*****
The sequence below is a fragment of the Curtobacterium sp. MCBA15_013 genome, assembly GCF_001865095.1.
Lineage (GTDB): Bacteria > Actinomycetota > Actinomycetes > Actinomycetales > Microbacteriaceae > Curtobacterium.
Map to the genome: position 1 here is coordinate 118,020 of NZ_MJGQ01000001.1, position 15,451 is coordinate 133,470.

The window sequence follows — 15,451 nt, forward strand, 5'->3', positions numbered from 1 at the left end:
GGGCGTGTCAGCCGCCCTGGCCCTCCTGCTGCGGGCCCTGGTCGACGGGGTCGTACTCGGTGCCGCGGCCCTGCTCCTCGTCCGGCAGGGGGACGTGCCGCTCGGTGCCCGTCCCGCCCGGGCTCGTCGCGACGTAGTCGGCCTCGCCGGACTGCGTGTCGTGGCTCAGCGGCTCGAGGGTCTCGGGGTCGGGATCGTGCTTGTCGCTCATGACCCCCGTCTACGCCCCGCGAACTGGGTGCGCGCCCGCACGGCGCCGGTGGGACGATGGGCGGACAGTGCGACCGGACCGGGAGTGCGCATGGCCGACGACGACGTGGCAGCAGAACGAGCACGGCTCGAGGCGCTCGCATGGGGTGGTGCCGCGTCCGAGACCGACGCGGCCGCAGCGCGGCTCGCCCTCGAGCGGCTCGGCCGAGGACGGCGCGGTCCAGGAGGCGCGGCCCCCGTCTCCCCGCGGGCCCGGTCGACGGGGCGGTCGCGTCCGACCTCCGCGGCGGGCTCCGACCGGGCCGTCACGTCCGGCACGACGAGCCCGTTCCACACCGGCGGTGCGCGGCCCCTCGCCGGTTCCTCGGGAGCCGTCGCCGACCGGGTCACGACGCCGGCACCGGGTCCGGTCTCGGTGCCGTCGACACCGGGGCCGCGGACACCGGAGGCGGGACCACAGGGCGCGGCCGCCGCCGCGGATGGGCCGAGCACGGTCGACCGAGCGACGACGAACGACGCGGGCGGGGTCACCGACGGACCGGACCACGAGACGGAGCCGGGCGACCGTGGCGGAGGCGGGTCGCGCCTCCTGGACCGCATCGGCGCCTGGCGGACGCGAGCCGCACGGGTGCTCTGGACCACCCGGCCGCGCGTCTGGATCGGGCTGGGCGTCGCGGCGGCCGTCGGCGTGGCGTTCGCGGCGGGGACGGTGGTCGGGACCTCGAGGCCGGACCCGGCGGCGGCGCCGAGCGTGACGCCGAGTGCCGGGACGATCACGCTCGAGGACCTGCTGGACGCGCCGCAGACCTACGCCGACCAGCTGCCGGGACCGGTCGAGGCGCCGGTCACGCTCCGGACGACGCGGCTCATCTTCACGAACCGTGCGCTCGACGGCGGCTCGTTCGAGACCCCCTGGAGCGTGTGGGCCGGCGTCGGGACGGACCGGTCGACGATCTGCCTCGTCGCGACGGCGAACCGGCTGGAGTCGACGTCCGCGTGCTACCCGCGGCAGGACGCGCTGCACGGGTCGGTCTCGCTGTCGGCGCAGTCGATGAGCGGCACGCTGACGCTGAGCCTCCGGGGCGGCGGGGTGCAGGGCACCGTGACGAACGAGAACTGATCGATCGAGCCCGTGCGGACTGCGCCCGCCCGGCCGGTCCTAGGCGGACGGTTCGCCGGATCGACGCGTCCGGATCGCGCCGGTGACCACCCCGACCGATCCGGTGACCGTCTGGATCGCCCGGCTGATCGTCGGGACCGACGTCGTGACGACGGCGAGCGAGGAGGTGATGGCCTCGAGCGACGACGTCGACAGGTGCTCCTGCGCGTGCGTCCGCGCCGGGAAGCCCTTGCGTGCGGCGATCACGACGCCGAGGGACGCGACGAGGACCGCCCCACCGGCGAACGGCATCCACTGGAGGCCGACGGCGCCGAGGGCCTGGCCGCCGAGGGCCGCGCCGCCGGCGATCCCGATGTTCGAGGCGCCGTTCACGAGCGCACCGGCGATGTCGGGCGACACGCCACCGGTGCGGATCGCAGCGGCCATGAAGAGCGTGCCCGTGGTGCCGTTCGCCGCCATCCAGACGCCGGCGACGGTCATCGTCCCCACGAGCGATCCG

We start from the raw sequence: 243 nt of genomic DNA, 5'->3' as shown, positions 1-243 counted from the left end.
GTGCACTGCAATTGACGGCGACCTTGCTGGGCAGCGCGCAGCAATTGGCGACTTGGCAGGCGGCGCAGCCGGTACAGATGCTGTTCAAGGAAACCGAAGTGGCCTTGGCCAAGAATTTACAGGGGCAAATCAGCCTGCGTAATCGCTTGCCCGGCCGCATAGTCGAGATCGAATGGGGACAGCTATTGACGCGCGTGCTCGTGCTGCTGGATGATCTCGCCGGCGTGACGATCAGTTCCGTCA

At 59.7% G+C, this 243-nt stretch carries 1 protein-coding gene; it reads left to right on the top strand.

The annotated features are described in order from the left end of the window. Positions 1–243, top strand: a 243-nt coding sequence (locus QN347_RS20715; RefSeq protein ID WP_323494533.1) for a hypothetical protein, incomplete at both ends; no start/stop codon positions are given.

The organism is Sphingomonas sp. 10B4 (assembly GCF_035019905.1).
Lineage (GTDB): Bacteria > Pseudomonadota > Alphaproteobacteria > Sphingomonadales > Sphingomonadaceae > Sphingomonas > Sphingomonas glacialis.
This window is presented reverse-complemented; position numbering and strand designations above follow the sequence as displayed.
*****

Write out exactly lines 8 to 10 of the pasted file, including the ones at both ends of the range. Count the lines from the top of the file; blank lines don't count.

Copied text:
At 59.7% G+C, this 243-nt stretch carries 1 protein-coding gene; it reads left to right on the top strand.

The annotated features are described in order from the left end of the window. Positions 1–243, top strand: a 243-nt coding sequence (locus QN347_RS20715; RefSeq protein ID WP_323494533.1) for a hypothetical protein, incomplete at both ends; no start/stop codon positions are given.

The organism is Sphingomonas sp. 10B4 (assembly GCF_035019905.1).